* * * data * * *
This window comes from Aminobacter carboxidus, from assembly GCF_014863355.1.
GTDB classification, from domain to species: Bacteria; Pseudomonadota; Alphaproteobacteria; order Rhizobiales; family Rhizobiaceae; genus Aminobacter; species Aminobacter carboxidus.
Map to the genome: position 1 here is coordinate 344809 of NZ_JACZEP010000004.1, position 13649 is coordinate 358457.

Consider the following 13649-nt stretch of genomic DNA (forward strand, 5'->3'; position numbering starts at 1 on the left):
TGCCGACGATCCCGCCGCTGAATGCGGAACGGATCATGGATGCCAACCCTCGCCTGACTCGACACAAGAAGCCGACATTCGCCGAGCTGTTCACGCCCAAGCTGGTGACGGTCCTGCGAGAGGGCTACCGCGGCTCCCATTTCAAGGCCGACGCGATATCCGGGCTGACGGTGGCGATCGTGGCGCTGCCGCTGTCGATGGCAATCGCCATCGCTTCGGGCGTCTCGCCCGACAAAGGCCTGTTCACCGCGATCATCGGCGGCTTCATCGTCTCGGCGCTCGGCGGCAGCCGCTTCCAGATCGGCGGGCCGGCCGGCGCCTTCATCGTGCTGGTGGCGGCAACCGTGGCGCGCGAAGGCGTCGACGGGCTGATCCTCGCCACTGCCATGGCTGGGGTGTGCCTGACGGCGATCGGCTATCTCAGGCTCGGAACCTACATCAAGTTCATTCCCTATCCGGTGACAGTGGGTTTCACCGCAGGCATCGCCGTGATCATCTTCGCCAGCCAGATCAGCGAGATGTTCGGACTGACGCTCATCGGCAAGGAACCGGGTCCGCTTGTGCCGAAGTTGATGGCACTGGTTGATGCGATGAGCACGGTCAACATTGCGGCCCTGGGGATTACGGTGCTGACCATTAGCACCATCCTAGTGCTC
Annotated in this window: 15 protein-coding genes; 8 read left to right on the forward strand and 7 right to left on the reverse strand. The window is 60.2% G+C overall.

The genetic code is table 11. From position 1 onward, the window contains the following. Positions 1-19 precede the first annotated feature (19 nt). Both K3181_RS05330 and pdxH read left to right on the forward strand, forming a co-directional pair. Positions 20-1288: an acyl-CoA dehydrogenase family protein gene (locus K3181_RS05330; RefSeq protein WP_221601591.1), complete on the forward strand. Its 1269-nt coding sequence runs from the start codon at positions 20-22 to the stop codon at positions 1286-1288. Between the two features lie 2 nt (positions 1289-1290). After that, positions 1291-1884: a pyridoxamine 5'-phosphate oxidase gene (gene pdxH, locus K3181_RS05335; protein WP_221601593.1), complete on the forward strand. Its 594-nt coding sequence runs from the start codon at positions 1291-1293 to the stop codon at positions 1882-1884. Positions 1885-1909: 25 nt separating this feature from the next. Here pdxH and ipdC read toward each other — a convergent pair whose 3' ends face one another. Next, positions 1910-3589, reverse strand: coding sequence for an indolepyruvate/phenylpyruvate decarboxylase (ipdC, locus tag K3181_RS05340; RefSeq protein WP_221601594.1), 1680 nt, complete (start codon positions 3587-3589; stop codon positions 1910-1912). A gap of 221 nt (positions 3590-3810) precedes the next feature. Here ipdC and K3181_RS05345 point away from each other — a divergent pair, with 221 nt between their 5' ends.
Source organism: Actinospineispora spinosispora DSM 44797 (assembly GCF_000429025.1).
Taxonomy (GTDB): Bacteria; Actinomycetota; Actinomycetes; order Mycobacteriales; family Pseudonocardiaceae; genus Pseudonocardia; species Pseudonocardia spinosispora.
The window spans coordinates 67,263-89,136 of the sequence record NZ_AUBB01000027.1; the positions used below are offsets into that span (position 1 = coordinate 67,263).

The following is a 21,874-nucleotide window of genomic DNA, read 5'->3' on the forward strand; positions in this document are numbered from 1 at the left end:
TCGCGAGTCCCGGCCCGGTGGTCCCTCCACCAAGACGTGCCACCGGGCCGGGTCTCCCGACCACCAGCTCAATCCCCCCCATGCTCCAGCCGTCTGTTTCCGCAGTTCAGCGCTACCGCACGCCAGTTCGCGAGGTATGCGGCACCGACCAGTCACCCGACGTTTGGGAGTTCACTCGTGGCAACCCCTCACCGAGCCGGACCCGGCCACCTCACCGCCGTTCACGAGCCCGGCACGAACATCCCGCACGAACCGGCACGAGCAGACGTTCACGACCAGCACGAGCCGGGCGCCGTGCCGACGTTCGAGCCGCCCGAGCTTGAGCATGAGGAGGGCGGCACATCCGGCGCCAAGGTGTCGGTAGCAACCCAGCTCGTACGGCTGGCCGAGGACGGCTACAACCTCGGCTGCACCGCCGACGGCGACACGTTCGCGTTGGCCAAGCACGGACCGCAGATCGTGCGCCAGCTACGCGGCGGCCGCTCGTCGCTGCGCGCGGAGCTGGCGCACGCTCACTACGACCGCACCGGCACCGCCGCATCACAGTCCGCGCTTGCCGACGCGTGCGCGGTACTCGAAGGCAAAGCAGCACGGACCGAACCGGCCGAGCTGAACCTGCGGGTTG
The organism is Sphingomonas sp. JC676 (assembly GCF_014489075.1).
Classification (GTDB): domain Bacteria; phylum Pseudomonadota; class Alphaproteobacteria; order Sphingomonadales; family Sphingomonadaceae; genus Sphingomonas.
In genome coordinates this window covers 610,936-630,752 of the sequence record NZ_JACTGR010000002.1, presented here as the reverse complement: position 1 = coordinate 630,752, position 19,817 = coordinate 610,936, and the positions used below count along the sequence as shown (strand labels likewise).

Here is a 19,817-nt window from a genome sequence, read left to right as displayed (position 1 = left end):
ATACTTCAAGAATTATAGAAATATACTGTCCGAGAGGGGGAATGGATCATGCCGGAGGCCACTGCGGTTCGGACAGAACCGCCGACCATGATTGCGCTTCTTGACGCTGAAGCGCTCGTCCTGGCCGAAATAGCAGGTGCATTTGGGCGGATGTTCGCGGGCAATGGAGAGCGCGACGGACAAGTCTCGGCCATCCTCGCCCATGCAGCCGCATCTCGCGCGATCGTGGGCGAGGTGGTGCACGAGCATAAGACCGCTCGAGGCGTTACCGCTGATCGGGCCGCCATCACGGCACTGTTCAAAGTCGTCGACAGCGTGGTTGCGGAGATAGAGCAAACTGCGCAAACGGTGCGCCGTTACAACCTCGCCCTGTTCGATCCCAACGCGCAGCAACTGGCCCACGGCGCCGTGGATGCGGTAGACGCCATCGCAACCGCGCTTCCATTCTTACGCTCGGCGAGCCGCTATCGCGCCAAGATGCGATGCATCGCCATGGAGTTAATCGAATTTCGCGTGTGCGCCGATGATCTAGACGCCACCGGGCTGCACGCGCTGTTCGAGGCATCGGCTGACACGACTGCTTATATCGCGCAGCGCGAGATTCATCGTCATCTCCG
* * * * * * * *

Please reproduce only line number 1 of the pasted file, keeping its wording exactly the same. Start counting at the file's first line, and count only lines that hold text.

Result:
This window comes from Aminobacter carboxidus, from assembly GCF_014863355.1.